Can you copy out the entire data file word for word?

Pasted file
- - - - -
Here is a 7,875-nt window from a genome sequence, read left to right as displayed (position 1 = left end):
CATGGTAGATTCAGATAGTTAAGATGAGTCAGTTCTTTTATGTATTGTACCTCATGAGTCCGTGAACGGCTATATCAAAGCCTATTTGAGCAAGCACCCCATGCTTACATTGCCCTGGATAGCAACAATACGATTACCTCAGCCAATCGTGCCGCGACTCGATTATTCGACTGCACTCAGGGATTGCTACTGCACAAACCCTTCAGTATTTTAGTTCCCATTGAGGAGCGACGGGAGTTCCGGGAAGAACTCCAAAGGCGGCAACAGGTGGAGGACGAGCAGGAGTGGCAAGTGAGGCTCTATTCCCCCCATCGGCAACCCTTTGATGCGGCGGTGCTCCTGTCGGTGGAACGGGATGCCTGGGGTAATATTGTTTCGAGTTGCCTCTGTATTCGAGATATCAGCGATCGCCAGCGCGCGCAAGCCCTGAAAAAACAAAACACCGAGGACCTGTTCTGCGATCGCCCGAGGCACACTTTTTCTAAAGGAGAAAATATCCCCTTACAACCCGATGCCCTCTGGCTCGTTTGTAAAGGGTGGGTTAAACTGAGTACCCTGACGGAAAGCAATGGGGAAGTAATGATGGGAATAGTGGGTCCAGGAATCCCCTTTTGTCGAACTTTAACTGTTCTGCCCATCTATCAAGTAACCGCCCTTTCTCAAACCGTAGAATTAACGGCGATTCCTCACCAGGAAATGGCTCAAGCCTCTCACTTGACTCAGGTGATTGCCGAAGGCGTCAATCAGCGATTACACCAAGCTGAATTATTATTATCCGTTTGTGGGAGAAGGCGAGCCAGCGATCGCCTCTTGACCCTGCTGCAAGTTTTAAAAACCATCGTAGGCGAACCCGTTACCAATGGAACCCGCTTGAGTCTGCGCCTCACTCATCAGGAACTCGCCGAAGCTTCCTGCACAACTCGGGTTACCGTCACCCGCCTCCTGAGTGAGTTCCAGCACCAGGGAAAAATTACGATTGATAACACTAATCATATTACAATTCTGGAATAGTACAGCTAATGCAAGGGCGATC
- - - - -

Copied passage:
Here is a 7,875-nt window from a genome sequence, read left to right as displayed (position 1 = left end):
CATGGTAGATTCAGATAGTTAAGATGAGTCAGTTCTTTTATGTATTGTACCTCATGAGTCCGTGAACGGCTATATCAAAGCCTATTTGAGCAAGCACCCCATGCTTACATTGCCCTGGATAGCAACAATACGATTACCTCAGCCAATCGTGCCGCGACTCGATTATTCGACTGCACTCAGGGATTGCTACTGCACAAACCCTTCAGTATTTTAGTTCCCATTGAGGAGCGACGGGAGTTCCGGGAAGAACTCCAAAGGCGGCAACAGGTGGAGGACGAGCAGGAGTGGCAAGTGAGGCTCTATTCCCCCCATCGGCAACCCTTTGATGCGGCGGTGCTCCTGTCGGTGGAACGGGATGCCTGGGGTAATATTGTTTCGAGTTGCCTCTGTATTCGAGATATCAGCGATCGCCAGCGCGCGCAAGCCCTGAAAAAACAAAACACCGAGGACCTGTTCTGCGATCGCCCGAGGCACACTTTTTCTAAAGGAGAAAATATCCCCTTACAACCCGATGCCCTCTGGCTCGTTTGTAAAGGGTGGGTTAAACTGAGTACCCTGACGGAAAGCAATGGGGAAGTAATGATGGGAATAGTGGGTCCAGGAATCCCCTTTTGTCGAACTTTAACTGTTCTGCCCATCTATCAAGTAACCGCCCTTTCTCAAACCGTAGAATTAACGGCGATTCCTCACCAGGAAATGGCTCAAGCCTCTCACTTGACTCAGGTGATTGCCGAAGGCGTCAATCAGCGATTACACCAAGCTGAATTATTATTATCCGTTTGTGGGAGAAGGCGAGCCAGCGATCGCCTCTTGACCCTGCTGCAAGTTTTAAAAACCATCGTAGGCGAACCCGTTACCAATGGAACCCGCTTGAGTCTGCGCCTCACTCATCAGGAACTCGCCGAAGCTTCCTGCACAACTCGGGTTACCGTCACCCGCCTCCTGAGTGAGTTCCAGCACCAGGGAAAAATTACGATTGATAACACTAATCATATTACAATTCTGGAATAGTACAGCTAATGCAAGGGCGATC